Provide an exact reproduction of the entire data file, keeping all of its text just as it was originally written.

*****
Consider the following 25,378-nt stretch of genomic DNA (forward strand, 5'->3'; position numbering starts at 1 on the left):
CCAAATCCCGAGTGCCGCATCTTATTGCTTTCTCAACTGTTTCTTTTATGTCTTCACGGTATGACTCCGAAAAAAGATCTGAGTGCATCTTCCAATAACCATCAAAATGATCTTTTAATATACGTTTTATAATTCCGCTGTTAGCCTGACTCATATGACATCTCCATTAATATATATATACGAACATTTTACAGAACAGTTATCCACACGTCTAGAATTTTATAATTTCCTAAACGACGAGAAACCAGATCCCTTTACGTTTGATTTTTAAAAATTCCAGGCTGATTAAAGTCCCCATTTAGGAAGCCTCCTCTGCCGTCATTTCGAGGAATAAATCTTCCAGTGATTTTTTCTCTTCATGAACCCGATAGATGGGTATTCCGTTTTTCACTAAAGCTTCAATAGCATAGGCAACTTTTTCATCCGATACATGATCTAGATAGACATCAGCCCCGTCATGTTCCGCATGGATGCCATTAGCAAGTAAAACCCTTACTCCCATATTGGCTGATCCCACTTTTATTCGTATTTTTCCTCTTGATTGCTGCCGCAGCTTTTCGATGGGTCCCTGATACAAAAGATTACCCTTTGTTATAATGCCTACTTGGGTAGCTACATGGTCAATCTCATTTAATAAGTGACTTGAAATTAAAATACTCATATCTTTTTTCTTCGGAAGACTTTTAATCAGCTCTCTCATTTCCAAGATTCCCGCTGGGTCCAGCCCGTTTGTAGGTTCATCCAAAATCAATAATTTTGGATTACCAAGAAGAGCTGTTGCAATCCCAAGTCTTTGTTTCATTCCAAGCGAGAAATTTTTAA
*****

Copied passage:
Consider the following 25,378-nt stretch of genomic DNA (forward strand, 5'->3'; position numbering starts at 1 on the left):
CCAAATCCCGAGTGCCGCATCTTATTGCTTTCTCAACTGTTTCTTTTATGTCTTCACGGTATGACTCCGAAAAAAGATCTGAGTGCATCTTCCAATAACCATCAAAATGATCTTTTAATATACGTTTTATAATTCCGCTGTTAGCCTGACTCATATGACATCTCCATTAATATATATATACGAACATTTTACAGAACAGTTATCCACACGTCTAGAATTTTATAATTTCCTAAACGACGAGAAACCAGATCCCTTTACGTTTGATTTTTAAAAATTCCAGGCTGATTAAAGTCCCCATTTAGGAAGCCTCCTCTGCCGTCATTTCGAGGAATAAATCTTCCAGTGATTTTTTCTCTTCATGAACCCGATAGATGGGTATTCCGTTTTTCACTAAAGCTTCAATAGCATAGGCAACTTTTTCATCCGATACATGATCTAGATAGACATCAGCCCCGTCATGTTCCGCATGGATGCCATTAGCAAGTAAAACCCTTACTCCCATATTGGCTGATCCCACTTTTATTCGTATTTTTCCTCTTGATTGCTGCCGCAGCTTTTCGATGGGTCCCTGATACAAAAGATTACCCTTTGTTATAATGCCTACTTGGGTAGCTACATGGTCAATCTCATTTAATAAGTGACTTGAAATTAAAATACTCATATCTTTTTTCTTCGGAAGACTTTTAATCAGCTCTCTCATTTCCAAGATTCCCGCTGGGTCCAGCCCGTTTGTAGGTTCATCCAAAATCAATAATTTTGGATTACCAAGAAGAGCTGTTGCAATCCCAAGTCTTTGTTTCATTCCAAGCGAGAAATTTTTAA